Trial Preparation – Anatomy of a Lawsuit Part VIII

This series applies to California lawsuits only. For rules regarding your state’s civil litigation procedure, visit the website for your specific state’s judicial branch. This is a very broad overview. Multiple considerations must take place and detailed analysis goes into each step.

To recap, we’ve discussed some considerations before filing a lawsuit such as What is the Deadline to File a Lawsuit and Where to File a Lawsuit. We’ve also discussed How to File a Lawsuit, Responding to a LawsuitDiscovery, and Mediation.

Here’s a visual representation of what a lawsuit looks like. This article focuses on the phase within the blue circle.

Flow of a Lawsuit - Trial Prep

Although the above flow chart depicts trial preparation as a distinctive step before trial, in reality, your attorney is preparing for the trial from the minute s/he meets with you for a consultation. Trial considerations such as jury appeal, your credibility and the credibility of other witnesses, and the evidence available will influence whether an attorney accepts the case and what theories to pursue. Once a lawsuit is filed, each stage in the litigation is meant to prepare for trial: i.e., pleadings, motions, discovery and pretrial conferences are all directed to what can or may be presented to a judge or jury.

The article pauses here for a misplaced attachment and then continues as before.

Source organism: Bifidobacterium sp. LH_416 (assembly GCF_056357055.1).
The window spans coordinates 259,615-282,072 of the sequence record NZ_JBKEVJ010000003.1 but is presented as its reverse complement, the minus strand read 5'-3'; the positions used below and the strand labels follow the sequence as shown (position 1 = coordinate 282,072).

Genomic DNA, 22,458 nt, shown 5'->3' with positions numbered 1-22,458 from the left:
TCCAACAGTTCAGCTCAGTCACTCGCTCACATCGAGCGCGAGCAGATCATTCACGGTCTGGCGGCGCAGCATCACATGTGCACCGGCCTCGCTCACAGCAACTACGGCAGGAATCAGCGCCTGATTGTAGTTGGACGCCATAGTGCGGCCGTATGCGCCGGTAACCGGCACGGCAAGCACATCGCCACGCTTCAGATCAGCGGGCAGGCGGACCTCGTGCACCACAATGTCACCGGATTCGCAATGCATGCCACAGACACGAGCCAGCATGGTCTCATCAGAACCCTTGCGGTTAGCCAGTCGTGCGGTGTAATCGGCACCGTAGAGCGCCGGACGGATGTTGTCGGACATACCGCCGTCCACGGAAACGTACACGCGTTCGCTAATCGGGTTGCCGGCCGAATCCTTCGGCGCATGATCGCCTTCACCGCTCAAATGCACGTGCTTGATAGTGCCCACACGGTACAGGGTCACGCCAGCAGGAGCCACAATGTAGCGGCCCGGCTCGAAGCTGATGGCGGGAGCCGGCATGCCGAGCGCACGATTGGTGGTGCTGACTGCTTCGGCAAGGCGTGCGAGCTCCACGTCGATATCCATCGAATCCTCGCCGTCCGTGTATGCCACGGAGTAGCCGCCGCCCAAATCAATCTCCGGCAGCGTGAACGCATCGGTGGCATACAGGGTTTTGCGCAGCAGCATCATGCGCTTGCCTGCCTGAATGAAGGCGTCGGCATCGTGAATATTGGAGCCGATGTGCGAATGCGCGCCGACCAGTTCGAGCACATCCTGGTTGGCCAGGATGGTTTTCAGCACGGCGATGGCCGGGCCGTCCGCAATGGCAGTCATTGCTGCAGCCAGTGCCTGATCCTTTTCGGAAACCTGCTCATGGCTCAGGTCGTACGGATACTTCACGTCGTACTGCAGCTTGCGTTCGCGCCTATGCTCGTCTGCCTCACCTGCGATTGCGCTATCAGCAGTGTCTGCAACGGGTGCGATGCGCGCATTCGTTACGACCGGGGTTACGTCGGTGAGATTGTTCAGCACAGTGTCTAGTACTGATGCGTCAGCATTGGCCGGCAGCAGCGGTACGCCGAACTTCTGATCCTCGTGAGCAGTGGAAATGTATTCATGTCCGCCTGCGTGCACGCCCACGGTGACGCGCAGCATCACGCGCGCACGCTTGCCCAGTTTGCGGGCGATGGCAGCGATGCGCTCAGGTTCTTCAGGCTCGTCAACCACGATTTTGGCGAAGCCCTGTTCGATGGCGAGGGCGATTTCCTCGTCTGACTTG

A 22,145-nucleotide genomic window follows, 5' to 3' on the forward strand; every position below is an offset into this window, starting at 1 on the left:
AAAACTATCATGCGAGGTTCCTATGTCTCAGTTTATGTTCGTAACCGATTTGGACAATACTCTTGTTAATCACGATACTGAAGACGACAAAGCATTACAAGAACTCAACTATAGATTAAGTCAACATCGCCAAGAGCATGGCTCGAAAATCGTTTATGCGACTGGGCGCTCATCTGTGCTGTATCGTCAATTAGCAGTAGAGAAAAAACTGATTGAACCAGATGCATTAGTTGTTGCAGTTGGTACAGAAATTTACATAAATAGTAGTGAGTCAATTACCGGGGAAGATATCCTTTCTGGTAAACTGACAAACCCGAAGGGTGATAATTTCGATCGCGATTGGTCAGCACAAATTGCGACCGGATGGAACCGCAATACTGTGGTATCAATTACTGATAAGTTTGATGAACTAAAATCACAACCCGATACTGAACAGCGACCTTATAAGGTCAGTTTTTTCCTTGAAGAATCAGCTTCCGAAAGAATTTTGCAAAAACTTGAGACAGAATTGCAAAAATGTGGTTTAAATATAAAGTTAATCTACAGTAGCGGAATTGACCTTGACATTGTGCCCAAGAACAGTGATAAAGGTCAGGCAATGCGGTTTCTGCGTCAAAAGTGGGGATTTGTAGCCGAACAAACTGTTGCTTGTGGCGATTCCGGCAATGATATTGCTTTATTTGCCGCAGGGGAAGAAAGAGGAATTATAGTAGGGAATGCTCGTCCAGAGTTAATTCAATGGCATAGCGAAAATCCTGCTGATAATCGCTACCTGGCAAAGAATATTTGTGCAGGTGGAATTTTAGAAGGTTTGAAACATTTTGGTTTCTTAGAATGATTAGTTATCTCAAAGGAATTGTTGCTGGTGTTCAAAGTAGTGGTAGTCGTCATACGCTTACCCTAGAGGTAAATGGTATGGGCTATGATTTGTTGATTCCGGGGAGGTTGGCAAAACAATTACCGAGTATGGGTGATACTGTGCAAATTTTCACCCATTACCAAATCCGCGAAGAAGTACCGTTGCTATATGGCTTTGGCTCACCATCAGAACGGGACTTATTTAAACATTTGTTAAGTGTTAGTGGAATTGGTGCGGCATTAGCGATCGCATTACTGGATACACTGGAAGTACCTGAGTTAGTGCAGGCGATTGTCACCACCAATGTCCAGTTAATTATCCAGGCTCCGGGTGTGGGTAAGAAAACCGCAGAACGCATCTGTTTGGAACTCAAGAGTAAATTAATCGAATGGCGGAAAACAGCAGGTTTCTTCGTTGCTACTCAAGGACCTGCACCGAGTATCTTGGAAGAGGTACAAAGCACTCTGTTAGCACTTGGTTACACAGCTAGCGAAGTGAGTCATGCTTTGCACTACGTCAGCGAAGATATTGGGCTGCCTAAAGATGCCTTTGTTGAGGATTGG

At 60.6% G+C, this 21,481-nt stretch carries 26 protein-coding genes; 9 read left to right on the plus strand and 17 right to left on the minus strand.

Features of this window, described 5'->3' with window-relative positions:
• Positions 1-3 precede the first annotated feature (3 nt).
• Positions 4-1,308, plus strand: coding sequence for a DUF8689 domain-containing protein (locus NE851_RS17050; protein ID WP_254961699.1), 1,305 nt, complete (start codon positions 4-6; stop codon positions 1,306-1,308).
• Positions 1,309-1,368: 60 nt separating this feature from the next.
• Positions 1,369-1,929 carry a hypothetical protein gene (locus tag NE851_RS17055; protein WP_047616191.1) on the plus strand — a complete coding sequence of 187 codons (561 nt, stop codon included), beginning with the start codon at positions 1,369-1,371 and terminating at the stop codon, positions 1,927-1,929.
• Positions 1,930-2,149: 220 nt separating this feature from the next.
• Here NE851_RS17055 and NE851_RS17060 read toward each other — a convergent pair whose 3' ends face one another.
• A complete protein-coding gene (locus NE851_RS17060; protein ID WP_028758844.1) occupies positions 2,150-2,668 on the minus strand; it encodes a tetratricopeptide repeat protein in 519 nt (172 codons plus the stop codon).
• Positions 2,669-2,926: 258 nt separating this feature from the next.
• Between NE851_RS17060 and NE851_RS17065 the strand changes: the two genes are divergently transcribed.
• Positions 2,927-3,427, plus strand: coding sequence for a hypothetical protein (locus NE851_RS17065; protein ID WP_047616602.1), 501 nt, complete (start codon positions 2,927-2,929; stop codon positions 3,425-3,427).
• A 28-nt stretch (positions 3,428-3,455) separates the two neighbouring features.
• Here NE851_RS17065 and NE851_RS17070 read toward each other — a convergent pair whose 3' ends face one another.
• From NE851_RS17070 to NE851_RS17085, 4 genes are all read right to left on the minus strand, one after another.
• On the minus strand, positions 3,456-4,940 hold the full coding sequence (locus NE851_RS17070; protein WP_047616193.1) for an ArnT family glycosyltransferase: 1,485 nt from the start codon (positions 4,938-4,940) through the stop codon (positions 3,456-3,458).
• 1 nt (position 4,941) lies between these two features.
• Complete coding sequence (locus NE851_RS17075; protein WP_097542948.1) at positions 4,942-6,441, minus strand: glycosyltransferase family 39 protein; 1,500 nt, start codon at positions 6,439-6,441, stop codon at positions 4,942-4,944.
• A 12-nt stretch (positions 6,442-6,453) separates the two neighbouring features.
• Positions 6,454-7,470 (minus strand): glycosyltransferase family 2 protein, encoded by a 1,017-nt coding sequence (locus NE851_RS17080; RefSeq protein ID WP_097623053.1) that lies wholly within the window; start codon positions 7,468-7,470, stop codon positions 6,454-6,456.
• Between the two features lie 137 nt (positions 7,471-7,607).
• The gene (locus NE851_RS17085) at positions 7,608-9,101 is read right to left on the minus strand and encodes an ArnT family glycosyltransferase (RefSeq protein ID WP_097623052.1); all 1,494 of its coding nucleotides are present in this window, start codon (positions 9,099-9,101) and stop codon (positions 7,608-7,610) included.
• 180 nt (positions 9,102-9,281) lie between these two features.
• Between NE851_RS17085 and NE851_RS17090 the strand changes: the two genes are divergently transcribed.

However, when trial is imminent, a lot of time and effort goes into preparing for trial, which means that this period before trial is where the litigation gets very expensive.

So that you have an idea about how your attorney is preparing for a trial that is imminent, here is a non-exhaustive list of work that must be done:

  • Weighing settlement options;
  • Conducting final discovery to fill in any gaps in evidence needed at trial;
  • Creating a final list of witnesses and evidence needed at trial;
  • Preparing and filing a Motion for Summary Judgment/Summary Adjudication;
  • Preparing and filing additional final pre-trial motions to clean the case up before trial;
  • Preparing witnesses to testify at trial;
  • Preparing a trial brief, pocket briefs, and other motions related to evidentiary issues;
  • Creating a trial notebook of various documents that will be needed at trial;
  • Identifying and preparing documents to be used as exhibits during trial; and
  • Anticipating and strategizing on how to respond to the other side’s presentation of their case.

This is a short list but it gives you an idea of the amount of work, which requires time and resources, goes into preparing for trial. As a party to the lawsuit, you will be in close contact with your attorney, so be prepared to have the litigation bleed into your personal and professional time.

Schedule a call if you have questions about how to avoid lawsuits in the first place or about the process of litigation in general.

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In: Anatomy of a Lawsuit, California Civil Litigation, Hiring a Lawyer

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